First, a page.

Whether you are grilling in your backyard or eating at a restaurant, it's hard to beat a juicy hamburger. Get the scoop on the nutrition and calories in a burger, as well as how to make it healthier without sacrificing flavor. From cheese to toppings, burgers can easily be customized to your taste.
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The average calories in a burger are around 520, but cheese and other toppings may cause the calorie count to jump up quickly. There are a few easy tricks you can use to cut calories and add more nutrients to your burger.
Homemade Hamburger Calories
Hamburgers are not only easy to make, but they're also a favorite choice for kids and adults alike. The basic recipe calls for a ground beef patty, which can be either grilled, pan-fried, flame-broiled or baked in an oven, and nestled between two hamburger buns. Cheese, onions, pickles, lettuce and tomatoes are some of the most popular toppings.
Read more: How to Grill the Perfect Burger
When considering hamburger calories, beware that toppings do add up. Let's start with the most important part of the hamburger — the meat.
A typical burger contains about 4 ounces of ground beef, which, according to the USDA, is 375 calories. For those who like bigger burgers, add on an additional 94 calories for each ounce. A 6-ounce burger, for example, will have 563 calories just from the beef. A traditional white hamburger bun will add 145 calories.
According to the Cleveland Clinic, the ground beef in a burger is a good source of protein (16 grams in 4 ounces), niacin, vitamin B12, selenium and zinc. On the downside, beef hamburgers contain high levels of cholesterol (88 grams) and saturated fats (13 grams).
The American Heart Association recommends eating no more than 13 grams of saturated fat per day. You would reach this limit with just one hamburger per day. Saturated fats increase the amount of cholesterol in your blood, which in turn, may increase your risk of stroke and heart disease.
Consider the Calories in Toppings
Most people don't eat a hamburger without adding in some toppings for extra flavor. The most popular choices are bacon and cheese. But these calories add up.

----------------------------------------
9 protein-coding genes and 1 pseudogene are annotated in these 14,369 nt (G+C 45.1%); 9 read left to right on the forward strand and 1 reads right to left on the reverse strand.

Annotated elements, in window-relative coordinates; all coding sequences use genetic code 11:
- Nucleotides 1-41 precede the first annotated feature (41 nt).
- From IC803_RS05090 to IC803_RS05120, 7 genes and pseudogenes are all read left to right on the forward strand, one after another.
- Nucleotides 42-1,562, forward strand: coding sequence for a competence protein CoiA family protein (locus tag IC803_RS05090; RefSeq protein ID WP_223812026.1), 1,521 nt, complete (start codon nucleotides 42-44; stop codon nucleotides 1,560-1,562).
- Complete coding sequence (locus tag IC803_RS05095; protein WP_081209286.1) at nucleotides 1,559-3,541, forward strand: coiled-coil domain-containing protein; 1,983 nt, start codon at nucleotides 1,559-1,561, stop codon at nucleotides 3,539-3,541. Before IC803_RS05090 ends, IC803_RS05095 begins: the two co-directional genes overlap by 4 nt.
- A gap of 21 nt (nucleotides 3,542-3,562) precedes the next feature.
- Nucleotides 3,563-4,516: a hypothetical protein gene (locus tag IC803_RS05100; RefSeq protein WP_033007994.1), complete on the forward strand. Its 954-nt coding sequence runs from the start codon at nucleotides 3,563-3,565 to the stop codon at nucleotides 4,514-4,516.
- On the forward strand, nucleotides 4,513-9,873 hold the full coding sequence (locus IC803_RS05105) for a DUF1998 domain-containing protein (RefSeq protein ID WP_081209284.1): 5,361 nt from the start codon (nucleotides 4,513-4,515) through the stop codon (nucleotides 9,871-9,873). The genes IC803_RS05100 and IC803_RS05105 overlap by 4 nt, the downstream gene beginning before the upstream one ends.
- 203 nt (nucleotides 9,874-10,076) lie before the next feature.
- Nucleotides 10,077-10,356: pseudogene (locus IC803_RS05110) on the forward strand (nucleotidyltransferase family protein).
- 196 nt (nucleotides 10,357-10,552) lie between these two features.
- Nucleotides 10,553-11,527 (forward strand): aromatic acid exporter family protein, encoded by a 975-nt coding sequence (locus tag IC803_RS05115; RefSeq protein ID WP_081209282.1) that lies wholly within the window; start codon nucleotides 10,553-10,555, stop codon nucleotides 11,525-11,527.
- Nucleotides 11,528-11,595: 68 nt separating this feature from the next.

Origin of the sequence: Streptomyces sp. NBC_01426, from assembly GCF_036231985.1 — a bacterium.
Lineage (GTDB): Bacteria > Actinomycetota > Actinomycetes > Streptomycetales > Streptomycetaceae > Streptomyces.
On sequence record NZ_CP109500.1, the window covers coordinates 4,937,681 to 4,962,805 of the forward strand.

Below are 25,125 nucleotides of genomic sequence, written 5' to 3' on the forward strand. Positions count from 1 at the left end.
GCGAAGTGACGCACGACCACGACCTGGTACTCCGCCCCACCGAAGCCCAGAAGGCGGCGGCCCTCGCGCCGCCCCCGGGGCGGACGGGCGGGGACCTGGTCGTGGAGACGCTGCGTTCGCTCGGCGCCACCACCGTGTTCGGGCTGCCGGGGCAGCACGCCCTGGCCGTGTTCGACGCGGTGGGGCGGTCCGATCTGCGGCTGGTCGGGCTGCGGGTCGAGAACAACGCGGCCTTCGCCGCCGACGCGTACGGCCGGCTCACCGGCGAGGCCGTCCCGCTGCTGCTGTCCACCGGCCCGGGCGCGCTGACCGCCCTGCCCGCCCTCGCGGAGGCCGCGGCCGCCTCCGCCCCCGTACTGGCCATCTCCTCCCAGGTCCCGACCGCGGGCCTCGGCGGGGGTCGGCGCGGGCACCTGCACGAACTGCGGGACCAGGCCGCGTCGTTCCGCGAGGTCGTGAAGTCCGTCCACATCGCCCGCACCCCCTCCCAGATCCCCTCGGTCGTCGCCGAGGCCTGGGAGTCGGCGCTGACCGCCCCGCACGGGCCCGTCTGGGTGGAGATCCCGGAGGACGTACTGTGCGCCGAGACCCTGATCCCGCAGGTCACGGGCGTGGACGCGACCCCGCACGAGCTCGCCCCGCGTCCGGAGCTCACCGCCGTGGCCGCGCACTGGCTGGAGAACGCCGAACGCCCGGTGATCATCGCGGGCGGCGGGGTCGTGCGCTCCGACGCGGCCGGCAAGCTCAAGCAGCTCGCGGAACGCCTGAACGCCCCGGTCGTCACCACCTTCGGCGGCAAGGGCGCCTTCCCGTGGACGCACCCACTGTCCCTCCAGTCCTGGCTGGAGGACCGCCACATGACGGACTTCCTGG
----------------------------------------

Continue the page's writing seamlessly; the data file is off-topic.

Gourmet burgers often have more adventurous toppings, which can further increase the calorie count. Avocados are full of antioxidants and healthy fats but provide about 16 calories per slice. For those who want a kick without the extra calories, poblano peppers add spice with just 5 calories per ounce.
Fast-Food Cheeseburger Calories
It's easier to control the calories in a burger when you're preparing it at home versus at a fast-food restaurant where extra sauces and other ingredients are added. Despite that, sometimes it is more convenient to drive through and pick up a ready-made burger.
- McDonald's Cheeseburger: 300 calories
- McDonald's Big Mac Burger: 540 calories
- McDonald's Double Quarter Pounder With Cheese: 740 calories
- Burger King Hamburger: 240 calories
- Burger King Bacon King: 1,150 calories
- Burger King Extra Long Cheeseburger: 630 calories
- Wendy's Bacon Jalapeno Burger: 750 calories
If you plan on grabbing a fast food burger, your best bet is to go with a plain burger with a single patty rather than those with a double patty or extra cheese and toppings. As you can see, the plain Burger King hamburger has only 240 calories, compared to the Burger King Bacon King at 1,150 calories. You can also pick a junior size burger instead of a regular one to save calories.
Tips for Healthier Hamburgers
If you're making burgers at home, you can swap out ground beef for other types of meat to cut calories and saturated fat. Ground turkey, for example, has 230 calories in 4 ounces, with just 6 grams of saturated fat (versus 13 grams in ground beef). Ground chicken has just 162 calories and 3 grams of saturated fat per 4 ounces.
When eating out, meatless burgers seem like a good choice for vegetarians. However, Harvard Health Publishing says that they are heavily processed and contain a lot of saturated fat. On the plus side, eating a meatless burger is better for the environment as cattle ranches use lots of water and produce greenhouse gas emissions.
Read more: The 10 Best Homemade Veggie Burger Recipes
You can also cut calories by using sandwich thins as buns or skipping the buns altogether and just eat the hamburger patty by itself. If you prefer a bun with your burger, opt for a multigrain brand, which will provide more fiber and other nutrients than a regular white bun.
As far as the toppings, skip the mayo and bacon and load up on veggies, as well as ketchup and mustard for flavor. A healthy burger can also be a tasty burger!
- USDA FoodData Central: "Beef, Ground"
- Cleveland Clinic: "6 Easy Steps to Healthy Burgers You’ll Love"
- American Heart Association: "Saturated Fat"
- USDA FoodData Central: "Roll, White, Hamburger Bun"
- USDA FoodData Central: "Cheese, Processed Cheese Food"
- USDA FoodData Central: "Swiss Cheese"
- USDA FoodData Central: "Dill Pickle"
- USDA FoodData Central: "Onions, Raw"
- USDA FoodData Central: "Lettuce, Raw"
- USDA FoodData Central: "Tomatoes, Raw"
- USDA FoodData Central: "Ketchup"
- USDA FoodData Central: "Mustard"
- USDA FoodData Central: "Avocado"
- USDA FoodData Central: "Bacon"
- McDonald's: "McDonald's USA Nutrition Facts for Popular Menu Items"
- Burger King: "Burger King USA Nutritionals"
- Wendy's: "Bacon Jalapeno Cheeseburger"
- USDA FoodData Central: "Ground Turkey"
- USDA FoodData Central: "Chicken, Ground, Raw"
- Harvard Health Publishing:"Impossible and Beyond: How Healthy Are These Meatless Burgers?"